KIDS COUNT report ranks Arizona 45th in nation
According to the Annie E. Casey Foundation’s annual KIDS COUNT Data Book, Arizona ranks 45th in the nation based on an analysis of specific factors that impact our youth including economic well-being, education, health, and family and community.
While the KIDS COUNT index highlights both positive and negative findings, there are a number of disadvantages that have increased in recent years:
- The number of Arizona children in poverty increased by 5% from 2008 to 2014, resulting in a total of 408,000 children in 2014
- Children whose parents lack secure employment increased by 3% from 2008 to 2014, resulting in a total of 515,000 children in 2014
- Arizona children living in high-poverty areas increased by 8% since 2006 through 2010, resulting in 388,000 children in 2010 through 2014
- Children in single-parent families increased in Arizona by 2% from 2008 to 2014, resulting in a total of 569,000 children
Parenting while struggling with financial burden is no easy venture; however, the importance of building a positive foundation for children directly correlates with the future of our society as a whole. Ensuring high-quality early education and development is achieved in young children is a nonnegotiable component of the overall well-being of Arizona communities.
The report illuminates the reality that Arizona children continue to face an array of setbacks. Southwest Human Development offers free programs designed to combat these challenges for families. Numerous programs are dedicated to serve low-income children by instilling comprehensive child development. Programs such as Head Start and Raising A Reader ensure that children are set on a path to educational success. Reach Out and Read and Little Free Libraries initiatives seamlessly integrate within the community to promote and develop early literacy skills. These type of early education programs have significant power to impact our children’s future.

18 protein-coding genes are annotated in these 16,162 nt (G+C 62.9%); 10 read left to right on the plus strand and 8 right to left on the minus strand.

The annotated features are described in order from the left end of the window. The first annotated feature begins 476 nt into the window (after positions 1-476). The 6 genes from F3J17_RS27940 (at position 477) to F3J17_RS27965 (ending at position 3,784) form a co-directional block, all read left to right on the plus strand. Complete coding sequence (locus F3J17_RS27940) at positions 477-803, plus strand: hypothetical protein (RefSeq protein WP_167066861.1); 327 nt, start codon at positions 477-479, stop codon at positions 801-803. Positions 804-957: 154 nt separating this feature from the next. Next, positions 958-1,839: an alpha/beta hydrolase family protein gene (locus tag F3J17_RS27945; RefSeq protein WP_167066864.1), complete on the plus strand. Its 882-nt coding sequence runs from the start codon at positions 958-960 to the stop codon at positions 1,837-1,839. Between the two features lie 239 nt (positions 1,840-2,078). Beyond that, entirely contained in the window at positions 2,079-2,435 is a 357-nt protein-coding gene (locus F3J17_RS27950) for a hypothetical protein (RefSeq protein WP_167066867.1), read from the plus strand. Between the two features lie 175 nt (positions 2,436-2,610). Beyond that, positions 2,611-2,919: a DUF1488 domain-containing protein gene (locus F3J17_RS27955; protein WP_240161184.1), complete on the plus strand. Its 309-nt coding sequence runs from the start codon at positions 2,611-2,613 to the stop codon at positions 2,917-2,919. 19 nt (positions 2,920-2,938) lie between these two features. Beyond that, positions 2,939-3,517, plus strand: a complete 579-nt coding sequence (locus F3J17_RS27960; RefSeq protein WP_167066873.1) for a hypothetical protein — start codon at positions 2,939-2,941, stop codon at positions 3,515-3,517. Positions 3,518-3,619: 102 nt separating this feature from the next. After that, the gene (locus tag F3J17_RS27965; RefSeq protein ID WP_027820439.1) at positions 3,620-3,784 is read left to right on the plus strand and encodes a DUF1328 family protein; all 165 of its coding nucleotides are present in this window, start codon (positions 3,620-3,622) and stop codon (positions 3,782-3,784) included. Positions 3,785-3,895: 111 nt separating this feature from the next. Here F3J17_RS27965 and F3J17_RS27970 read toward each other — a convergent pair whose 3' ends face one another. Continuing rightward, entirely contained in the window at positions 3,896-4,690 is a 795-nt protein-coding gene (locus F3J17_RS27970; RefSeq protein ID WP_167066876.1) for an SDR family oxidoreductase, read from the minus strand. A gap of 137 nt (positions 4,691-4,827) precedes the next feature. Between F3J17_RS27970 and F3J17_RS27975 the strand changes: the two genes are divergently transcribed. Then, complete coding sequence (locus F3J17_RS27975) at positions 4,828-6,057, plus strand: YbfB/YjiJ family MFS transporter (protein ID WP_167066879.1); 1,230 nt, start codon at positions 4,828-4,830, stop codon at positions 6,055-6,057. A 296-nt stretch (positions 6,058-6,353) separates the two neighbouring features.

Southwest Human Development caters to and helps drive the success of children ages 0 to 5 to cement positive growth at the heart of the developmental process. Arizona improved in a number of KIDSCOUNT categories, but there is no room for shortcomings. Our future and our children’s future relies on their success.